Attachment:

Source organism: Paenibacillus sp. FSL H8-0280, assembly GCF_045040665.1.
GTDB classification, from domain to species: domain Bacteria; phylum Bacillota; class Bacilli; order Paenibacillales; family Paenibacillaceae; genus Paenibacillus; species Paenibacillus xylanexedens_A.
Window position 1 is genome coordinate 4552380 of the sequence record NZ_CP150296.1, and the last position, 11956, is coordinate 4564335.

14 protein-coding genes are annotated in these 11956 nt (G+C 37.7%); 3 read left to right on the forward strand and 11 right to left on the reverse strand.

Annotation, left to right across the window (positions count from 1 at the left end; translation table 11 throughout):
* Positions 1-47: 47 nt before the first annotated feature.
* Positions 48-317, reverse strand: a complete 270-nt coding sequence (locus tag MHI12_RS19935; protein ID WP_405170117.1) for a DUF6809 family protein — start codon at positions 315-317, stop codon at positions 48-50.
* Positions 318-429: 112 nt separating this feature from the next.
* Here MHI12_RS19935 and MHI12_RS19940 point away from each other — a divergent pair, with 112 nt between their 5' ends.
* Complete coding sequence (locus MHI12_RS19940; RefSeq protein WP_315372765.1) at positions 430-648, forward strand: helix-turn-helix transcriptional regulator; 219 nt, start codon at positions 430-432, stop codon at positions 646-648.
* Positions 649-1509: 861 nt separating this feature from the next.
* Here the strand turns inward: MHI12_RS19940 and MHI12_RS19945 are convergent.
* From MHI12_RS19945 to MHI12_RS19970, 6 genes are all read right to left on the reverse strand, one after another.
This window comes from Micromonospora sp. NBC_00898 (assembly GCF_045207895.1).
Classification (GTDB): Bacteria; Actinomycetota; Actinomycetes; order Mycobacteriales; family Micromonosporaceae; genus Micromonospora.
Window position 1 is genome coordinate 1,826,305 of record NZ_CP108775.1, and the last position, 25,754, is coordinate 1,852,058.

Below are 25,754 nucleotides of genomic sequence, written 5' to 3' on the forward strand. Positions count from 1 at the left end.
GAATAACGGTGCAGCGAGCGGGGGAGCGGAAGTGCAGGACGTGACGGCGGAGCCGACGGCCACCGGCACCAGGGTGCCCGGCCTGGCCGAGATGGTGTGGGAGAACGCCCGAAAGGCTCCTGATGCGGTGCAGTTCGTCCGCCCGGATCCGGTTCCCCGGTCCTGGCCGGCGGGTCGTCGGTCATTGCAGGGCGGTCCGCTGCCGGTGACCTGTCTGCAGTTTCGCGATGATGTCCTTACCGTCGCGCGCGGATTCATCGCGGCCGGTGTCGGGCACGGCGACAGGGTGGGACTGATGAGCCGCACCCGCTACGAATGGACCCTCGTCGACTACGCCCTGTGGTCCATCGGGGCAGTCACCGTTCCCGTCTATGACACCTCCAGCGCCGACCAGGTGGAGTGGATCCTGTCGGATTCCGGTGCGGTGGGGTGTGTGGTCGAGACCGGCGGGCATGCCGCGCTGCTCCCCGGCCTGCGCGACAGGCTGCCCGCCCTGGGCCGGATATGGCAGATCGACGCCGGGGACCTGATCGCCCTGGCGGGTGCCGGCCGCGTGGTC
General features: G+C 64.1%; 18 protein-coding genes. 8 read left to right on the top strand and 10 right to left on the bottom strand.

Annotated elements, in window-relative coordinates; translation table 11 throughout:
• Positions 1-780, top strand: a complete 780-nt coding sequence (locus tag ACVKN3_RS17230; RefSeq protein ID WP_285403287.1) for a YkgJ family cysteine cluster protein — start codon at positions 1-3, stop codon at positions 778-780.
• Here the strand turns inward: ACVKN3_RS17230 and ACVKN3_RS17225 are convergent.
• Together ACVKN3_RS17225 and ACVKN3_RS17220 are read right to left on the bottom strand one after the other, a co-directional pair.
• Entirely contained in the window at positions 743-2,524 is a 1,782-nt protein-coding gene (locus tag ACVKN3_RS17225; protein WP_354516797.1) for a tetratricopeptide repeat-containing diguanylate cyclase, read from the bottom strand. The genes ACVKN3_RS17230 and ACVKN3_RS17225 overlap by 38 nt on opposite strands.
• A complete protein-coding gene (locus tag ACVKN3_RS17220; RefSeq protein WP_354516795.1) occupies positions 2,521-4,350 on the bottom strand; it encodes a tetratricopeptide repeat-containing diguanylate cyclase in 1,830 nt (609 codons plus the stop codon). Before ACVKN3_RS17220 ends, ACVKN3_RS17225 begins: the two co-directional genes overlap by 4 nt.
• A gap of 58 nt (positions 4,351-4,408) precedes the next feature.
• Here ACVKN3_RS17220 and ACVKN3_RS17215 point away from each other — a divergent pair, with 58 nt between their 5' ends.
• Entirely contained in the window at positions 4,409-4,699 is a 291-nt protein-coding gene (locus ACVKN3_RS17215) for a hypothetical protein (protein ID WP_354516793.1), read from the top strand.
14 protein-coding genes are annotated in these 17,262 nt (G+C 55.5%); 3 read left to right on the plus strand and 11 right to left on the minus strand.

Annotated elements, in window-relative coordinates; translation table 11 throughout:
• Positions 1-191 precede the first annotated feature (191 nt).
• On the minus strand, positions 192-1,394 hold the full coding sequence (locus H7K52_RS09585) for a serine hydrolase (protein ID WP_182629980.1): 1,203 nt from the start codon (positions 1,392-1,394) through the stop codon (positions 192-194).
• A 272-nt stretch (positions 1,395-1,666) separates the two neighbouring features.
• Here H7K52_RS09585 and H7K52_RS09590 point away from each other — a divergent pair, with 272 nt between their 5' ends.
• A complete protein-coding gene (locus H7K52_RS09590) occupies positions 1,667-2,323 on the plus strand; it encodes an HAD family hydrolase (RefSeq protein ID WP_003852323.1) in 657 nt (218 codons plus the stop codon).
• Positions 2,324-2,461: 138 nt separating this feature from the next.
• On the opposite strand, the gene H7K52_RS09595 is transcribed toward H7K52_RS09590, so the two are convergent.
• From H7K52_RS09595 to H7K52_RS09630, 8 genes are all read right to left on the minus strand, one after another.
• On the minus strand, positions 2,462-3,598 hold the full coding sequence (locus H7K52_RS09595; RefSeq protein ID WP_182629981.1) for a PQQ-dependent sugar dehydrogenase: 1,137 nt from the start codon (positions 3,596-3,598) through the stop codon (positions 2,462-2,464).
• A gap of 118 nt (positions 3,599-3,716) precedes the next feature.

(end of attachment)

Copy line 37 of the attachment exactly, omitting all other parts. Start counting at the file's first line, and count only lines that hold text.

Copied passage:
• On the opposite strand, the gene H7K52_RS09595 is transcribed toward H7K52_RS09590, so the two are convergent.